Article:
At least, that's what Boston is hoping for.

"He has size," said coach Doc Rivers. "He has skill in a lot of areas. I think he can help us."

And if it doesn't work out, it's a one-year deal for the veteran's minimum, which is a small price to pay for the potential benefits of having Milicic on the roster.

Regardless of whether he plays a prominent role off the bench or is limited to spot duty, Mililic should benefit from the time he spends playing with and practicing against Kevin Garnett.

"That's going to be good," Milicic said. "It's good when you have somebody pushing you to your limit. Those guys have experience playing in the finals, going deep into the playoffs. That's what they have in mind. They don't think about losing; they think about winning a championship, especially this year. All these guys are getting old now. They're looking forward to winning one or two more championships. I'm here now to help them, whatever it takes."

Highlights: Boston Celtics 109, Indiana Pacers 100

Highlights: Boston Celtics 109, Indiana Pacers 100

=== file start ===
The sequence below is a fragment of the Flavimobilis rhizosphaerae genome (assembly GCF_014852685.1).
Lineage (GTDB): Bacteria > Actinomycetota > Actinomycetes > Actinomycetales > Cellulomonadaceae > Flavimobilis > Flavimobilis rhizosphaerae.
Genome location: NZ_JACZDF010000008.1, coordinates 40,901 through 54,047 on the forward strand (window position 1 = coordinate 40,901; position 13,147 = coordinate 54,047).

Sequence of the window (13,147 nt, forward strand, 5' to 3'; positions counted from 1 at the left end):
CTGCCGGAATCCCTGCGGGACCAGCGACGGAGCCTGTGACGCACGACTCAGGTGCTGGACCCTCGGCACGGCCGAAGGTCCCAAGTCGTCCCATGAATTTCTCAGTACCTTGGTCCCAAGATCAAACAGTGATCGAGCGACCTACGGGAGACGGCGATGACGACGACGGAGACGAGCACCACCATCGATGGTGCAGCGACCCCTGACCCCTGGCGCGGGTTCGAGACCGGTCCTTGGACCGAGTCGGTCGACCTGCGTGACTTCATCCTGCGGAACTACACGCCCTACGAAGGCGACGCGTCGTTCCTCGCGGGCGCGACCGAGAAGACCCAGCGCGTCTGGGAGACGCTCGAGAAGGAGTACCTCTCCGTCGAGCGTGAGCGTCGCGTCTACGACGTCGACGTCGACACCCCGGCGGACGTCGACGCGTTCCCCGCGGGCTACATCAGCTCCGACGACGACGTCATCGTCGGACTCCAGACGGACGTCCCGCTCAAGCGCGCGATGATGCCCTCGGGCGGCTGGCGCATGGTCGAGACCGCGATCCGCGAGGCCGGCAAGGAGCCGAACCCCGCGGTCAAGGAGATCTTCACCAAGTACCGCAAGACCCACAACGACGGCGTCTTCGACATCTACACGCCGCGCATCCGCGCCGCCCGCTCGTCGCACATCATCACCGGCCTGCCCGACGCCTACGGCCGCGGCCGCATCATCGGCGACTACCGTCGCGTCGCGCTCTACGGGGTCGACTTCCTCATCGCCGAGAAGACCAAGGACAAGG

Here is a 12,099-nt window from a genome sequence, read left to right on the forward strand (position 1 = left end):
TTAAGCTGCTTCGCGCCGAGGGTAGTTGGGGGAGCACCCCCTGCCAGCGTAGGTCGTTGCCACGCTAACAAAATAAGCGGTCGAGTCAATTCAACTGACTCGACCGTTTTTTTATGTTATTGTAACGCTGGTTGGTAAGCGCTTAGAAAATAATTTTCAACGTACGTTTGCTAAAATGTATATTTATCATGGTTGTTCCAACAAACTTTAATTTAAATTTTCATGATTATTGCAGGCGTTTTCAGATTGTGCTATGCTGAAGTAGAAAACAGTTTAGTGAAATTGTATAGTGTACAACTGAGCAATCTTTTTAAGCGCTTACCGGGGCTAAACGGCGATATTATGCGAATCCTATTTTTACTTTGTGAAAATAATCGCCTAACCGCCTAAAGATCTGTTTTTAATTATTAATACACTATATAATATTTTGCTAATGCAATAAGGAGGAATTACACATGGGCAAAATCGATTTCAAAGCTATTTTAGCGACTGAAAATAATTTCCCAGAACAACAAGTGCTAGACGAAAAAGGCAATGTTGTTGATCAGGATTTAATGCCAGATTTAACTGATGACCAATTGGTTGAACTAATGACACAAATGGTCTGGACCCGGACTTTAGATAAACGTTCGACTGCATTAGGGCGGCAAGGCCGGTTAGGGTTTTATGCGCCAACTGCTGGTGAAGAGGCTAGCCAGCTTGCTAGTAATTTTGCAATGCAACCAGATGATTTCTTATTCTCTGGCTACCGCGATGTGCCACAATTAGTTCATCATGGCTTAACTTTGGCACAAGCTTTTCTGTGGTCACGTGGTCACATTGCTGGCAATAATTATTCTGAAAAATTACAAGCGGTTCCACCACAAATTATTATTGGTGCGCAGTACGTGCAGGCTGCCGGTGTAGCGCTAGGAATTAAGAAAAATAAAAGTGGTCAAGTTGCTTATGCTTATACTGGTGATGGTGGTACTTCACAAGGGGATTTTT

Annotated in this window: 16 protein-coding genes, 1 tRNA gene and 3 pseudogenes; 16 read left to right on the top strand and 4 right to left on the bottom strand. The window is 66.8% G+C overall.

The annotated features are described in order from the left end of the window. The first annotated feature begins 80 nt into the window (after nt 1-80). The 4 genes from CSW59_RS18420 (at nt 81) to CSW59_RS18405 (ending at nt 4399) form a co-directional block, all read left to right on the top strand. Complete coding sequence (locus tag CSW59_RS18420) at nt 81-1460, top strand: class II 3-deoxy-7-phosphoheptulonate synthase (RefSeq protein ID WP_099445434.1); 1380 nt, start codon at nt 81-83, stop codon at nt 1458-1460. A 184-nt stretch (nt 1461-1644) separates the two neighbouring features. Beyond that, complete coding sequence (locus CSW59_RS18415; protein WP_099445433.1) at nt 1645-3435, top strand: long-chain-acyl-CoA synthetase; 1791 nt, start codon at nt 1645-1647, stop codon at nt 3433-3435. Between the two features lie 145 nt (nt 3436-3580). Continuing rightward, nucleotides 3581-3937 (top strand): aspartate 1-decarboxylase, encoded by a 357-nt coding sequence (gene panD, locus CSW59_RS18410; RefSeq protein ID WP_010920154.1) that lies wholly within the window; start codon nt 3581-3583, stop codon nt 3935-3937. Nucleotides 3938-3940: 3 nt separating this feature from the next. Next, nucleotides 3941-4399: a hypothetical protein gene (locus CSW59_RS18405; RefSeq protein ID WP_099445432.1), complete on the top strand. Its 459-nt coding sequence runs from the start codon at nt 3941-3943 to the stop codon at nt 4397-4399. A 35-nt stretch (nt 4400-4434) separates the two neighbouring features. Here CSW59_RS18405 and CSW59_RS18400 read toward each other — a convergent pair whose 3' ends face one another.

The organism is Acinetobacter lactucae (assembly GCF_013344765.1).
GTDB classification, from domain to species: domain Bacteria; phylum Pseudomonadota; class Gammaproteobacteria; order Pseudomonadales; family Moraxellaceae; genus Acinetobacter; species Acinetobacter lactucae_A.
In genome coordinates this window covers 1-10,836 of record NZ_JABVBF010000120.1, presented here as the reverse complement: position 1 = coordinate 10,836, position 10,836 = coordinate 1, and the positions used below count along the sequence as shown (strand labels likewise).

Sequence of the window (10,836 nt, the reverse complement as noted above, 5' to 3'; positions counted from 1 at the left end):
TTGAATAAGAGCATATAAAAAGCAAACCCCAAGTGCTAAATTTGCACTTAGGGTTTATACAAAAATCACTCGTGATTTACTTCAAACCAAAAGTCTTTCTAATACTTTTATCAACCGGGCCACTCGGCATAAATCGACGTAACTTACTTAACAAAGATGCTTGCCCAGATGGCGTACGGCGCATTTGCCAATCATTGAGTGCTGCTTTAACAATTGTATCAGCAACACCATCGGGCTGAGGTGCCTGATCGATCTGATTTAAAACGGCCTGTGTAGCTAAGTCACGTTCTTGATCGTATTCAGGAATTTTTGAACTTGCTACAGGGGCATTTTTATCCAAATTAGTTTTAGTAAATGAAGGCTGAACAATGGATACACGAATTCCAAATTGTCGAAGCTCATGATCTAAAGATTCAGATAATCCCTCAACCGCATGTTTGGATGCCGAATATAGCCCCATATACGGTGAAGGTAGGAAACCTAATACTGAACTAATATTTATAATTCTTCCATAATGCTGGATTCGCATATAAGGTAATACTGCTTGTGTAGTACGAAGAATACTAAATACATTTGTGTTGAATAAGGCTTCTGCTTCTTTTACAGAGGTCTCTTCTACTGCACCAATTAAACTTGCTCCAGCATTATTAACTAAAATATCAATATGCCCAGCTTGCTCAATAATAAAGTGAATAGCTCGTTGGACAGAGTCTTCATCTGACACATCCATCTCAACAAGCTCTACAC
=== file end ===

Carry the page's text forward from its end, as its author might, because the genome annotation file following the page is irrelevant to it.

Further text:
Catch the highlights of the Boston Celtics 109-100 win over the Indiana Pacers at home and hear from Isaiah Thomas, Avery Bradley, and Al Horford.

Bradley 'not even tired' after playing 39 minutes vs. Pacers

Bradley 'not even tired' after playing 39 minutes vs. Pacers

BOSTON – As Avery Bradley made his way to the middle of the post-game media scrum inside the Boston Celtics locker room, he was informed that he had played 39 minutes in their 109-100 win over Indiana.

“I played 39?” Bradley said. “Man, I’m not even tired.”

And that may be the clearest sign to date that Bradley, a defensive pest who has been pestered by injuries this season, is as healthy as we’ve seen him in some time.

In addition to scoring 18 points on 7-for-13 shooting, he also grabbed eight rebounds, dished out a couple of assists, had a steal and was the head of the defensive snake that made life as hard as possible on Paul George who still managed to have a big night scoring the ball.